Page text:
The Disadvantages of Working at Home

Why Working From Home is Not for Everyone

Working From Home Distractions. Image (c) Paul Bradbury / Getty Images

It Sounds Great in Theory

Many people dream about being able to work at home. They imagine themselves in their immaculate home office zipping through tasks while sipping a cappuccino (or herbal tea), savoring their new unparalleled efficiency.

After all, compared to the standard office, a home office is an oasis, and who wouldn’t get more done if they didn’t have to work surrounded by noise and constant interruption, and have to waste time attending useless meetings?

The good news is that the number of meetings a person who works at home has to attend goes way down. The bad news is that there are still plenty of distractions and time wasters to contend with when you work at home.

A worldwide survey by Regus of 24,000 workers from over 95 countries revealed some interesting statistics about the obstacles of working from home.

Work Life Versus Family Life

60% of respondents reported that children or family demanding attention was the number one issue when working at home. If you have a family it is important to let them know when you are working and therefore unavailable. How to Run a Successful Home Business With Kids provides more tips on successfully combining working at home with family life.

Having a fully equipped office in a separate room in the house (so you can shut the door when necessary) is vital. Note also that your home office is not necessarily a suitable place for small children and pets to play.

Concentration

Difficulty concentrating on work issues was the second biggest problem, reported by 45% of those surveyed. Concentration killers include everything from noise from family or neighborhood activities to just observing that beautiful view of your backyard from your home office window.

Other people may have a hard time accepting the fact that you're actually working at home (or trying to).

Besides the usual doorbell ringers, such as sales people and people collecting for charities, well-meaning neighbors tend to pop by, assuming that you have time to chat as you haven't driven off anywhere to go to work.

And then there's the telephone. You'll find that getting people to call you during your non-working hours rather than in prime time is a bit of a challenge. After all, you're at home, right? These tips will help you deal with incoming phone calls.

When you work at home, you have to motivate and organize yourself. No one’s going to pop by your home office and tell you to get on with things. And unless you’re really skilled at staying on task, you may find yourself succumbing to temptation more easily when you work at home. Think about it. What’s more appealing, making yet another sales call or playing with your child?

Business Phone Interruptions

Children, family and pets disturbing work telephone calls was reported by 40% of respondents. Almost everyone who has spent substantial time working from home has experienced this issue. There is nothing like stepping on the cat's tail while on a conference call or having your three-year-old let out a bloodcurdling shriek while you are on the phone explaining to your boss how productive your day has been.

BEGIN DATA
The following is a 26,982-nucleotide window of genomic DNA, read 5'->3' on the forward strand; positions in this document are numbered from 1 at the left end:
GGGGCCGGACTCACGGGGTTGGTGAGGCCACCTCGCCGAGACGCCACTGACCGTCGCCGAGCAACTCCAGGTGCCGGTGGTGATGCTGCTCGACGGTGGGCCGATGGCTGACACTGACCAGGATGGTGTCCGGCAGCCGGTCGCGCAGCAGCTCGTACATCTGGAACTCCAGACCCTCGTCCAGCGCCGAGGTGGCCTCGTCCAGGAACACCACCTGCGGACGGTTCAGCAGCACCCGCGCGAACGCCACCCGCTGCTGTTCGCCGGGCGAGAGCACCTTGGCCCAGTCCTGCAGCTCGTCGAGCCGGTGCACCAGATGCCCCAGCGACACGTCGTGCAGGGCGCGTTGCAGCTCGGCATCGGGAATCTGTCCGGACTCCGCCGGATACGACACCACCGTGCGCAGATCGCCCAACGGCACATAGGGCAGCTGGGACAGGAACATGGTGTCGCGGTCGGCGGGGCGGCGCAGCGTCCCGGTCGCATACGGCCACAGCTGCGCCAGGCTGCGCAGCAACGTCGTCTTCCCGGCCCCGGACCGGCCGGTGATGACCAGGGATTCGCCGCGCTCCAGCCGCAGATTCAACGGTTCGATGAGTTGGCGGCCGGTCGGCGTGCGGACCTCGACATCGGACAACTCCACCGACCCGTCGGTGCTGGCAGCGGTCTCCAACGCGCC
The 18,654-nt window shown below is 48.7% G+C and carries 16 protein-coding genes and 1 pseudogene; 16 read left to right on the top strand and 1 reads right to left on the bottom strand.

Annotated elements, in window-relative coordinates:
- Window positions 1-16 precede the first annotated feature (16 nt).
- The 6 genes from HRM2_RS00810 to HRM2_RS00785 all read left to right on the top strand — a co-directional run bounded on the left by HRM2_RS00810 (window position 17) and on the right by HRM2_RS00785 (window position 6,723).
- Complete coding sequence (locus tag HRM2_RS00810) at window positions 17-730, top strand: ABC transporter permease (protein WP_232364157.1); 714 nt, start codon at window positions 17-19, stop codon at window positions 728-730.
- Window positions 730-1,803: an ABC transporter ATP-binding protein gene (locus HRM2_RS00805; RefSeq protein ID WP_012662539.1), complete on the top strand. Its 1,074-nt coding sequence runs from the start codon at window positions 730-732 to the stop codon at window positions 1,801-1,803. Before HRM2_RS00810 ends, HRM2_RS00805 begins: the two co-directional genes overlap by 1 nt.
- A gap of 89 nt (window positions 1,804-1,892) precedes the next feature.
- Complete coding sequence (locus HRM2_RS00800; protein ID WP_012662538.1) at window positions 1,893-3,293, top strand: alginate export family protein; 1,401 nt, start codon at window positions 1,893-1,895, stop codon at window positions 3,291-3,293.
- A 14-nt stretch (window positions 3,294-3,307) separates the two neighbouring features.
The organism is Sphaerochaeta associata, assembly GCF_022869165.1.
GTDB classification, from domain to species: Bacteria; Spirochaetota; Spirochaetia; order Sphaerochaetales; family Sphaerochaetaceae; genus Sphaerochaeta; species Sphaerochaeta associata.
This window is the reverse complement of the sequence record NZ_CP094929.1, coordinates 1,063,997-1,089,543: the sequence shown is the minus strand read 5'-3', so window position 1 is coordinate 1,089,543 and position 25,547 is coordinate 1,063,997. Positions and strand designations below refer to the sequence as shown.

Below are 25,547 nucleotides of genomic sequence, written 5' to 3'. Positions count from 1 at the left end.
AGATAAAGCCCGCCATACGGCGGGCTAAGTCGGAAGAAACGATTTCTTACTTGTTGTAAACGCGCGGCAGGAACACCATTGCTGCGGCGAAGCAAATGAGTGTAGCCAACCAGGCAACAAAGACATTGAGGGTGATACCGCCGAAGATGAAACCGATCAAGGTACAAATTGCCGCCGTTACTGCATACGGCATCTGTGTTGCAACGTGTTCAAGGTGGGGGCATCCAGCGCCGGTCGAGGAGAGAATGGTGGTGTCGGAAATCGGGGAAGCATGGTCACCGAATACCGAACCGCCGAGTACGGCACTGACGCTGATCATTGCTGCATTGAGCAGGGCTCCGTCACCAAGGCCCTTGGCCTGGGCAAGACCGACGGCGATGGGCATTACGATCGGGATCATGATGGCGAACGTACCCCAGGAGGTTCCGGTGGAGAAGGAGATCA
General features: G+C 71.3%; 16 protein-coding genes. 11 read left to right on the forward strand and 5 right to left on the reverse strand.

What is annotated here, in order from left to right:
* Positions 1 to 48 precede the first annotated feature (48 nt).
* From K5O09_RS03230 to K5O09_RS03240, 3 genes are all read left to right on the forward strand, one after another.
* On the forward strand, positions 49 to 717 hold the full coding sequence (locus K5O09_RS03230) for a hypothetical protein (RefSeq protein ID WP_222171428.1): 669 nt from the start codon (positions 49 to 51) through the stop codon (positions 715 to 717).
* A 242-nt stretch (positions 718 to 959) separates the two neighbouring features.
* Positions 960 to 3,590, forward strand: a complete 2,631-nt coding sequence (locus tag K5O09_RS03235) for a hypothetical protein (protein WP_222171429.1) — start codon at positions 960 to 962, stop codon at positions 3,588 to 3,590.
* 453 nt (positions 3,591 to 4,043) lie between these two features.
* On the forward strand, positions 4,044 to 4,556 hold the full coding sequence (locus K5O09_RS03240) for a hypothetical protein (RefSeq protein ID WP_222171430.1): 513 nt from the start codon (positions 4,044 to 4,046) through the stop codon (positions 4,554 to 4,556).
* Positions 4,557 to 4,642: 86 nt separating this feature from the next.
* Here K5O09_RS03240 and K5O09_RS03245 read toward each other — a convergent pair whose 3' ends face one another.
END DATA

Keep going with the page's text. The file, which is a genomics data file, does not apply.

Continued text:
Lack of Office Equipment

No access to office equipment was reported by 33% of survey participants. If your work involves the use of specialized equipment it may be difficult to replicate this environment at home.  Even with today's cheap prices for electronic equipment a high end laptop or tower computer with multiple monitors and a high speed multifunction printer/fax machine/copier can set you back some serious money.

Household Noise

Household noises such as washing machine, dishwasher, etc. was reported by 30% of those working from home. In a separate category TV noise was reported by 25% of those polled. Following the basics of good small or home office design will alleviate many of these problems. But if your home has poor sound insulation or your home office cannot be isolated from sources of noise (such as being on another floor of the house) this will be an ongoing issue unless you can negotiate with your family about having some or all of these activities take place outside your working hours.

Access to Documents

No access to sensitive company documents was reported by 25% of respondents. If the documents are in paper-only form then frequent visits to the company office may be required. For electronic documents it will be necessary to investigate ways of accessing documents safely over the internet, such as a Virtual Private Networks (VPN) or secure cloud access.

Ergonomic Issues

Lack of a proper work surfaces was reported by 25% of those surveyed, and bad posture was reported by 23%. Neither of these should be an issue with a properly equipped home office. Without a proper desk and decent office chair your back, neck and shoulders will eventually suffer.

There is also the temptation to slouch or put your feet up on the desk for extended periods of time because there is no one looking over your shoulder. It is nice that you can do this while working at home, but bad posture will inevitably lead to visits to the physiotherapist and/or chiropractor. Here's how to do computer work so you can avoid back or neck pain.

Don't Take the Work Out of Working From Home

The results of the survey are self-evident: if you’re going to work at home, rather than just be at home, you need to create an environment that will allow you to operate in a business-like manner.  This includes having a properly equipped home office and organizing your work schedule in ways that will discourage others from interrupting you and keep you motivated when you're working at home. 

For information on how to do this, see: